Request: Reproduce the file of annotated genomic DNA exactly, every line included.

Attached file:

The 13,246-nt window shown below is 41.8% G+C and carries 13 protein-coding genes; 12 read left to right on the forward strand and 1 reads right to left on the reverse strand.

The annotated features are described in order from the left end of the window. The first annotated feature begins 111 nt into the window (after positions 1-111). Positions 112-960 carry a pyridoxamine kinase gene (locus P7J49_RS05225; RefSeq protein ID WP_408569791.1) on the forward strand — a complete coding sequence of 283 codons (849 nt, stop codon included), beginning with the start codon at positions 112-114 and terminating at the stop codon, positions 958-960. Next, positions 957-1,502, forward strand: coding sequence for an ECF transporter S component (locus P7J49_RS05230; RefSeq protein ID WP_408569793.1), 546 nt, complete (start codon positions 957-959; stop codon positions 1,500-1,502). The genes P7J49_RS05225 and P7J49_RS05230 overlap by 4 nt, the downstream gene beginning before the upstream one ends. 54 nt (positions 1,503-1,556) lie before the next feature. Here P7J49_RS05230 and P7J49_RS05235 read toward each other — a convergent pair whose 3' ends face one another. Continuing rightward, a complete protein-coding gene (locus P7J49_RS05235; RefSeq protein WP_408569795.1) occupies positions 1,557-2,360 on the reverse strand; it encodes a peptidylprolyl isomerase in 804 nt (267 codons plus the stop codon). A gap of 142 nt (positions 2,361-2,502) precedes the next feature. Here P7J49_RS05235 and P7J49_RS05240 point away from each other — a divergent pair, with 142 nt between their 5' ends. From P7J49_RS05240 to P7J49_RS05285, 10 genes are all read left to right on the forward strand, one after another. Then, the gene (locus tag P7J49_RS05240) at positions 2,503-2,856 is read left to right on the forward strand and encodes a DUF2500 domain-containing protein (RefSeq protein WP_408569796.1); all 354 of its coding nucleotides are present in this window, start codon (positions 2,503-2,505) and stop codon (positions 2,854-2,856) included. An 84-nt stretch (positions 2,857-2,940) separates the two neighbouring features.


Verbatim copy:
The 13,246-nt window shown below is 41.8% G+C and carries 13 protein-coding genes; 12 read left to right on the forward strand and 1 reads right to left on the reverse strand.

The annotated features are described in order from the left end of the window. The first annotated feature begins 111 nt into the window (after positions 1-111). Positions 112-960 carry a pyridoxamine kinase gene (locus P7J49_RS05225; RefSeq protein ID WP_408569791.1) on the forward strand — a complete coding sequence of 283 codons (849 nt, stop codon included), beginning with the start codon at positions 112-114 and terminating at the stop codon, positions 958-960. Next, positions 957-1,502, forward strand: coding sequence for an ECF transporter S component (locus P7J49_RS05230; RefSeq protein ID WP_408569793.1), 546 nt, complete (start codon positions 957-959; stop codon positions 1,500-1,502). The genes P7J49_RS05225 and P7J49_RS05230 overlap by 4 nt, the downstream gene beginning before the upstream one ends. 54 nt (positions 1,503-1,556) lie before the next feature. Here P7J49_RS05230 and P7J49_RS05235 read toward each other — a convergent pair whose 3' ends face one another. Continuing rightward, a complete protein-coding gene (locus P7J49_RS05235; RefSeq protein WP_408569795.1) occupies positions 1,557-2,360 on the reverse strand; it encodes a peptidylprolyl isomerase in 804 nt (267 codons plus the stop codon). A gap of 142 nt (positions 2,361-2,502) precedes the next feature. Here P7J49_RS05235 and P7J49_RS05240 point away from each other — a divergent pair, with 142 nt between their 5' ends. From P7J49_RS05240 to P7J49_RS05285, 10 genes are all read left to right on the forward strand, one after another. Then, the gene (locus tag P7J49_RS05240) at positions 2,503-2,856 is read left to right on the forward strand and encodes a DUF2500 domain-containing protein (RefSeq protein WP_408569796.1); all 354 of its coding nucleotides are present in this window, start codon (positions 2,503-2,505) and stop codon (positions 2,854-2,856) included. An 84-nt stretch (positions 2,857-2,940) separates the two neighbouring features.